Help Us Stranger The Raconteurs

Album info



Album including Album cover


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  • 1Bored and Razed03:35
  • 2Help Me Stranger03:36
  • 3Only Child03:41
  • 4Don't Bother Me02:54
  • 5Shine The Light On Me03:28
  • 6Somedays (I Don't Feel Like Trying)04:06
  • 7Hey Gyp (Dig The Slowness)02:25
  • 8Sunday Driver03:39
  • 9Now That You're Gone04:01
  • 10Live A Lie02:21
  • 11What's Yours Is Mine02:49
  • 12Thoughts And Prayers04:42
  • Total Runtime41:17

Info for Help Us Stranger

The Raconteurs – Jack White, Brendan Benson, Jack Lawrence, and Patrick Keeler – have announced the release of their long-awaited new album, HELP US STRANGER, which is the GRAMMY Award- winning rock band’s third studio LP and first new album in more than a decade.

Out on Friday, June 21, HELP US STRANGER sees the mighty combo reassembled, stronger and perhaps even more vital than ever before as they continue to push rock ‘n’ roll forward into its future, bonding prodigious riffs, blues power, sinewy psychedelia, Detroit funk, and Nashville soul via Benson and White’s uncompromising songcraft and the band’s steadfast musical muscle. With HELP US STRANGER, The Raconteurs have returned right when they are needed most, unified and invigorated with boundless ambition, infinite energy and a collectivist spirit operating at the peak of its considerable powers, once again creating a sound and fury only possible when all four of its members come together.

White and Benson wrote all the songs on HELP US STRANGER except one cover, “Hey Gyp (Dig The Slowness),” which was written by Donovan. Recorded at Third Man Studio in Nashville, TN, the album was produced by The Raconteurs and engineered by Joshua V. Smith. Longtime friends and musical collaborators helped make HELP US STRANGER, including keyboardist/multi-instrumentalist Dean Fertita (The Dead Weather, Queens of the Stone Age) and Lillie Mae Rische and her sister Scarlett Rische. The album was mixed by Vance Powell and The Raconteurs at Blackbird Studios in Nashville.

"Reconvening after a decade's absence, the Raconteurs resemble nothing less than a guild of craftsman united by taste and work ethic on their third album, Help Us Stranger. Ever since their debut, the quartet displayed a shared love for the rock and pop made before the advent of MTV, and while they've never abandoned an aesthetic steeped in FM radio, they've gotten livelier with each passing LP. Which isn't to say Help Us Stranger is a slack, loose affair. One of its considerable pleasures his how Brendan Benson encourages Jack White to stick to a strict outline and color within the lines, trends the latter largely abandoned on his willfully obtuse 2018 album Boarding House Reach. There are jokes and asides peppered throughout Help Us Stranger -- the best of these is an intentional skip at the start of the title track, the kind of thing that will drive vinyl freaks batty upon the initial listen -- but the album is distinguished by its velocity, a momentum delivered as much through writing as it is through performance. Whether they're stitching together individual ideas or writing in tandem, Benson and White are full collaborators, honing their hooks and melodies so they're gleamingly lean, then they dress up these handsome bones with squalls of guitar, vintage synths, campfire acoustics, ghostly piano, gypsy violin, and thundering rhythms. On the surface, the sound may seem as retro as the record's tight 42-minute running time, but that's where the Raconteurs' dedication to craft comes into play. The group intentionally works with old tools so they can fit within an album-rock tradition, yet they have little interest in re-creating the past. Apart from a hypercharged cover of Donovan's "Hey Gyp (Dig the Slowness)," none of the songs bear hallmarks of another time; the tunes teem with modern-day ennui, right down to White's gripes about cell phones. Despite this contemporary flair, what keeps Help Us Stranger lively is how the Raconteurs blend and mix barbed pop and blues skronk so their classicism seems fresh, not stale." (Stephen Thomas Erlewine, AMG)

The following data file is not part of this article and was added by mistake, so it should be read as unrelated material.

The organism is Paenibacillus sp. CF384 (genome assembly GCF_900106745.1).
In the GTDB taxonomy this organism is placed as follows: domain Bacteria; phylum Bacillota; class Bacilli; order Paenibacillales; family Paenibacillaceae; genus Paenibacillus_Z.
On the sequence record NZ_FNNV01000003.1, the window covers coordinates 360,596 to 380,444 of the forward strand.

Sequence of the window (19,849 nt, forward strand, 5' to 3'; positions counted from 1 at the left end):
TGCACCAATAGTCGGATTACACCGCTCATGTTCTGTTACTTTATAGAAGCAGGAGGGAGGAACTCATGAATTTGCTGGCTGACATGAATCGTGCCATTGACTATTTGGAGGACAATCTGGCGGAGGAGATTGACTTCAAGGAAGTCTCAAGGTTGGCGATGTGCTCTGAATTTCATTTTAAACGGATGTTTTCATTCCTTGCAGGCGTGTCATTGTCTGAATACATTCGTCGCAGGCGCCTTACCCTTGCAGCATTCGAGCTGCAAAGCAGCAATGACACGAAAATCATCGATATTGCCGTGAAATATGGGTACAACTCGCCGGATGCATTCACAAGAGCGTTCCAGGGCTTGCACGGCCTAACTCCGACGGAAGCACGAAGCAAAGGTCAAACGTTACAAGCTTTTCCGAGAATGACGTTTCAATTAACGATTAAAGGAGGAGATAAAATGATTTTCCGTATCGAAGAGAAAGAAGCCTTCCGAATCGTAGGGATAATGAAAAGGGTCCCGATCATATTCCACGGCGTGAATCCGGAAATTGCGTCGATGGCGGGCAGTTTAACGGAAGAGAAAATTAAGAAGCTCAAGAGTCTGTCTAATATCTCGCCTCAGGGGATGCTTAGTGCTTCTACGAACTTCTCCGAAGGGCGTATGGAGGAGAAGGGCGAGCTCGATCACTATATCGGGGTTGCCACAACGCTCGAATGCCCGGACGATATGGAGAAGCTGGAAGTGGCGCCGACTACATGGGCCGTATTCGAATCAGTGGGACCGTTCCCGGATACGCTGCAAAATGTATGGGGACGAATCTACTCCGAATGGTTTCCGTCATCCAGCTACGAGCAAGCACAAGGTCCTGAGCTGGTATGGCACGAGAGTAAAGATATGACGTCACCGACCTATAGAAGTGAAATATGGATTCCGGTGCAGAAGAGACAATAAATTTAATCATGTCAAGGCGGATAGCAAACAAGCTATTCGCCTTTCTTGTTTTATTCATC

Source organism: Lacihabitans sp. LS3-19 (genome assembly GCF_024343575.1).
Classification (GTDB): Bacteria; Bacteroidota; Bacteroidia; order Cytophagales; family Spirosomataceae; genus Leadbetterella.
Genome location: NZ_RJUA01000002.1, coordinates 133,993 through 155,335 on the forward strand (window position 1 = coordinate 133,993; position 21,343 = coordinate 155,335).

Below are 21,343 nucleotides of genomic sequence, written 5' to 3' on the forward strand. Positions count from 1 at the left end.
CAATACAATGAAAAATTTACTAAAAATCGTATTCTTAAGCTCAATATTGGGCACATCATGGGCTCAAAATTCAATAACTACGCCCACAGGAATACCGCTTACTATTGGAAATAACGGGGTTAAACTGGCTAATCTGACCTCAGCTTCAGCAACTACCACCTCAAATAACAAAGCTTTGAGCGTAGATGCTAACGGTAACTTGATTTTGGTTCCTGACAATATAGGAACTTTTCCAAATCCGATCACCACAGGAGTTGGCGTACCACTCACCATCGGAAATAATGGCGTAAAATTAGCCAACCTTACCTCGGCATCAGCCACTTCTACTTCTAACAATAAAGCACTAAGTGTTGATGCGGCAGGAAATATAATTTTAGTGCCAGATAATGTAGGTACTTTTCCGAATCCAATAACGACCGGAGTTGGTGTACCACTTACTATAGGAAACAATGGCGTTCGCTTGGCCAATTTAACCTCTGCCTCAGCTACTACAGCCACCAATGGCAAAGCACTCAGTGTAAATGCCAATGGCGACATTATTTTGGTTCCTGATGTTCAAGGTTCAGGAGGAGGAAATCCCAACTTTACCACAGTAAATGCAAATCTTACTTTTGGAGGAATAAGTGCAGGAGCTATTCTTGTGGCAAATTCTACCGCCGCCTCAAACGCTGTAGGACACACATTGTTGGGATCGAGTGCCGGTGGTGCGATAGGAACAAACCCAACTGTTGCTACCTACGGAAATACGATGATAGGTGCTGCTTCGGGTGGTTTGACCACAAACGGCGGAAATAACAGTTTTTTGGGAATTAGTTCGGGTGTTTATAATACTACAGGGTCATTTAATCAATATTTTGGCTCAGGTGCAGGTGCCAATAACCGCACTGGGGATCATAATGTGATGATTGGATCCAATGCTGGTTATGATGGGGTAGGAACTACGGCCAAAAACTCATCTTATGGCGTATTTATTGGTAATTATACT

Brendan Benson, vocals, guitar, keyboards, organ, piano
Patrick Keeler, drums, percussion
Jack Lawrence, bass, banjo, backing vocals
Jack White, vocals, guitar, keyboards, organ, piano, stylophone, mandolin

The Raconteurs
In the mid-2000s, Jack White was sitting on top of the rock world. His band, The White Stripes, were among the biggest breakout acts of the 21st century, having graduated from the Detroit garage-punk underground to international festival-headliner status in just a few short years. But in the downtime following the release of the Stripes' 2005 album, Get Behind Me Satan, White hunkered down in a home studio to work on a fresh batch of tunes with critically acclaimed, if commercially unheralded, singer/songwriter Brendan Benson. With the recruitment of Greenhornes bassist Jack Lawrence and drummer Patrick Keeler, the private project became a proper group. On their Grammy-nominated 2006 debut, Broken Boy Soldiers, The Raconteurs showed themselves to be a more eclectic outfit than their garage/punk pedigree suggested, as they bounded between the power-pop of "Steady, As She Goes" and the spaghetti-western cavalry charge of the title track. The swiftly recorded 2008 follow-up, Consolers of the Lonely, beefed up their guitar riffs alongside rootsy fiddles and brass. After touring behind that record, The Raconteurs went silent. For a while they seemed destined to go down as a fleeting pit stop en route to White's other burgeoning band, The Dead Weather, and his flourishing solo career, but after a decade-long hiatus, The Raconteurs resurfaced in 2019 with their third album, Help Us Stranger.

This album contains no booklet.

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